Last year I stumbled upon an interesting profile in the The Kinfolk Table. It was about Suzanne Fuoco, who the authors described as a jam maker. What a lovely way to spend your days, I thought. It also reminded me for a second of Olivia, who in Scandal secretly dreams to make jam in Vermont, together with Fitz. But that's just my weird mind. Seriously though, I get Olivia. In an alternative life I'd do the same. Making all kinds of jams, butters and chutneys. I would sell them in a small bakery in the cutest town, bake banana bread, and serve the best tea in the country. Wouldn't that be nice? You'd visit right?
a solace of ripe plums
seeming to fill the air
They taste good to her
Maybe later, because right now, life is happening. School has started again, almost everybody is back at work. September always feels to me like the start of a new year, more so than January 1st. Anybody recognizes this? New Year's always comes across as too socially constructed, whereas the end of summer is a more natural transition into something new. As a child, the first school day is also the first day of a new year. It meant a lot when I was young. A new class, seeing my friends again, learning new stuff after a long summer break.
I grew up in a very small village. My sister and I spent the whole summer playing outside: building tents, letting the dog chase our rabbit or the sheep (I know, I hereby apologize for the 8-year-old me), making our own perfumes from flowers in our garden, trying to sell them on the side of the road, ending up giving them to our mom who could barely stand the smell. Every year we also stayed a few days with our grandparents on their farm. The sleepover planning aka chaos started long before summer. My grandparents have seven children and lots of grandchildren. It was always a contest who was the first to ask grandma about when to stay over. And it always resulted in a huge mess, ending with our 'beppe' telling us not to worry: there were enough weeks in the summer to invite all of us. Our days there were filled with helping my uncle milking the cows, making hay, eating redcurrants with custard, riding my bicycle with grandma alongside the like. It sounds idyllic, but that's what it was.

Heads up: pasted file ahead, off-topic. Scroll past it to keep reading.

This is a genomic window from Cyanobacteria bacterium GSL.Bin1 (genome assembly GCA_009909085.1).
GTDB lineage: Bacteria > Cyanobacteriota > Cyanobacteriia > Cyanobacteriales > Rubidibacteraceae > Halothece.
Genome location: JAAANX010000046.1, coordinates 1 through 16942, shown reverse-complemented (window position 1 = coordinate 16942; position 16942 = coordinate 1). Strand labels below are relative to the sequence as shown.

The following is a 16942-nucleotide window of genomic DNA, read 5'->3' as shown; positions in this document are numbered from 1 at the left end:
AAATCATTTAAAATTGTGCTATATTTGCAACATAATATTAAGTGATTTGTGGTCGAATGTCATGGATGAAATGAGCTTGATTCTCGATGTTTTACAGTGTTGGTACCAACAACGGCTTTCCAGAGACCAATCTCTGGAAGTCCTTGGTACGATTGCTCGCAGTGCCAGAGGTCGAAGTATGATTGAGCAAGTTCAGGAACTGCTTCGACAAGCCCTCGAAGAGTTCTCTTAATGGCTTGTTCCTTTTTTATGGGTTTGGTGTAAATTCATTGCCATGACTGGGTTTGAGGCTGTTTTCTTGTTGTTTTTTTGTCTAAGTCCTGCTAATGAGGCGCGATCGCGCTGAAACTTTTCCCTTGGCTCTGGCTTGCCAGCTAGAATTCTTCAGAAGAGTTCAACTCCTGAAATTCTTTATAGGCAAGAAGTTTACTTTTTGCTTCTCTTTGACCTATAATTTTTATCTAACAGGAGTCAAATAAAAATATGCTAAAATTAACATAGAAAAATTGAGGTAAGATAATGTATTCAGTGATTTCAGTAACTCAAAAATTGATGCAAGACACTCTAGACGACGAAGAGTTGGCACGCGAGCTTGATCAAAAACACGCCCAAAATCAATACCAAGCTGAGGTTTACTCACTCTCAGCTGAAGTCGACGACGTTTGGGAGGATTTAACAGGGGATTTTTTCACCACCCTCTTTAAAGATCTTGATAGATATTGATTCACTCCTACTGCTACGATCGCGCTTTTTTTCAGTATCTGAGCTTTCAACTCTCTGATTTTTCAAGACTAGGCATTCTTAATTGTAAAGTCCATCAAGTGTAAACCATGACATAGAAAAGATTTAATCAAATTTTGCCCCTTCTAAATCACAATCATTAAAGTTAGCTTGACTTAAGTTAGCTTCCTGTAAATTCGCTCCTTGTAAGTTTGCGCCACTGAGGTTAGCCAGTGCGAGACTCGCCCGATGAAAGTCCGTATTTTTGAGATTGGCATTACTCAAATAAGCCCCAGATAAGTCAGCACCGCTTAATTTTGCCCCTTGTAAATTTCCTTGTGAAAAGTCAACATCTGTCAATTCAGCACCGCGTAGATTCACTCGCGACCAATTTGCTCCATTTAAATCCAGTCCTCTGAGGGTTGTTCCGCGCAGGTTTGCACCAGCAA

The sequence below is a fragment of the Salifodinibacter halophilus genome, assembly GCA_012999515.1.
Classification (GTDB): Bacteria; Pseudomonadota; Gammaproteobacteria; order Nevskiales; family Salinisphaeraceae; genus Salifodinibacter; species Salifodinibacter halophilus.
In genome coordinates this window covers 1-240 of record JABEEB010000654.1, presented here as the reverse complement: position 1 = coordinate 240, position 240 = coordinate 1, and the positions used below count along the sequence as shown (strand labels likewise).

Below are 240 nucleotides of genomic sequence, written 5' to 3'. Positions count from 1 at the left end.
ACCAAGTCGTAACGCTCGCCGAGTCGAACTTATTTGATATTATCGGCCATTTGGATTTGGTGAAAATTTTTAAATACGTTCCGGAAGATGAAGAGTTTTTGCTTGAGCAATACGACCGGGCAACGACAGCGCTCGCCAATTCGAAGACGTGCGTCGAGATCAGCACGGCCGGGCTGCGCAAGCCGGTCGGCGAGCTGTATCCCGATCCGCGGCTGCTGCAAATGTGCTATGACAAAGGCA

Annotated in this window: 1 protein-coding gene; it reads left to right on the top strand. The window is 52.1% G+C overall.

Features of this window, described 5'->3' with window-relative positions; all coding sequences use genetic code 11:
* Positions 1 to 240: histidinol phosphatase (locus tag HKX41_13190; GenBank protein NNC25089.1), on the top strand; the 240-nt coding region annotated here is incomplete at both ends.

I remember one summer the whole family, my dad, my mom, my sister and I, went blackberry picking. In my mother tongue we call them 'brommels'. It's one of my favorite Frisian words. The entire kitchen smelled like heaven. Preserving fruit was very normal in our home when I was young. My grandmother still makes jam every year. Here in The Netherlands it's also very common to make fruit butter, especially with apples. There are few things that taste as good as homemade apple butter. Summer always makes for beautiful memories, but it was also a good thing the new school year started again after six fun weeks.
Last week I made my own plum butter, for the first time ever. I asked my mom for some advice (it's basically the same as making apple butter) and was filled when joy when my home started to smell from all the lovely spices and the simmering plum puree. This is such a rewarding way to make the most of those delicious plums, which are in abundance right now. Also, plum butter is a healthier way to preserve fruit than jam in general. Butter often consists of whole fruits, including (some) peel, there is less sugar in it, no pectin (which isn't necessary for jam either!), and you add spices to create a different flavor.
Plum butter with cardamom & vanilla
makes about 3 cups
1 kg/4 lb plums
3-4 tbsp honey/cane sugar
4 tbsp orange juice
2 strips orange peel
1 vanilla been, seeds
1 cardamom pod, ground (discard pod)
1/2 tsp cinnamon
How to make it:
1. Wash the plums, remove the pits and puree in a food processor.
2. Strain the puree above a heavy bottom sauce pan or dutch oven. You are left with a smooth mixture.
3. Add the spices, honey or sugar, orange juice, strips of orange peel and give everything a good stir. Place on the stove, on medium heat. When the puree starts to boil, lower heat as much as you can. It should only bubble slightly.
4. Keep stirring frequently and cook for about 60-75 minutes until it rounds up on a spoon. The butter should thicken, but not become sticky.
5. Pour into glass jars and store in the fridge. Keeps well for about 3 days, but freezes well too.